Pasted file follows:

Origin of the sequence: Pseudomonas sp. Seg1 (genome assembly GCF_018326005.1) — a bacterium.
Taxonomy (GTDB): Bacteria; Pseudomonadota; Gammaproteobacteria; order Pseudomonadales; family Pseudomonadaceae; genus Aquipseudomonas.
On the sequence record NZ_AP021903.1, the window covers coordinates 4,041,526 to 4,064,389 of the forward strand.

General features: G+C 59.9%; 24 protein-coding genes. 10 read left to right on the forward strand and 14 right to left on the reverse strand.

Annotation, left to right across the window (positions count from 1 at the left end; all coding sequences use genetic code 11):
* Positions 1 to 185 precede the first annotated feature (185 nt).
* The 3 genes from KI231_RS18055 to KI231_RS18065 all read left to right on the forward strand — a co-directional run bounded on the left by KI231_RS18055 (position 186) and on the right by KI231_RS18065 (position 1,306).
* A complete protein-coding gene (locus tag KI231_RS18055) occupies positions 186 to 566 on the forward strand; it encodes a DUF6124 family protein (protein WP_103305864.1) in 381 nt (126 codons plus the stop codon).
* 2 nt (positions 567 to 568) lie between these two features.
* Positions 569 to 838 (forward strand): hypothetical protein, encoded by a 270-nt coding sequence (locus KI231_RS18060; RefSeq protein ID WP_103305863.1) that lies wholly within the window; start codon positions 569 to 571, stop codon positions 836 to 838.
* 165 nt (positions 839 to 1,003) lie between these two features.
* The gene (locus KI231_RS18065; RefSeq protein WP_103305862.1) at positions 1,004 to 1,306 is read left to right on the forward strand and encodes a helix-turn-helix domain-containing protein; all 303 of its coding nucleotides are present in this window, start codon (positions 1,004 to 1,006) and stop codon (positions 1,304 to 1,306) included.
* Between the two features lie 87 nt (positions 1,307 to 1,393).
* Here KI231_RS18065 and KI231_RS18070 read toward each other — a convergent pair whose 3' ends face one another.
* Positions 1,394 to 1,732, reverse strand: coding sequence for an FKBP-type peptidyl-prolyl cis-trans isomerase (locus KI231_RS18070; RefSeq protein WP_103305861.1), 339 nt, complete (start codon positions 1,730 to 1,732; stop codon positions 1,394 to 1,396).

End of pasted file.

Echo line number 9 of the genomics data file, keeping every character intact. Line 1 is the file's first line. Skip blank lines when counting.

* 2 nt (positions 567 to 568) lie between these two features.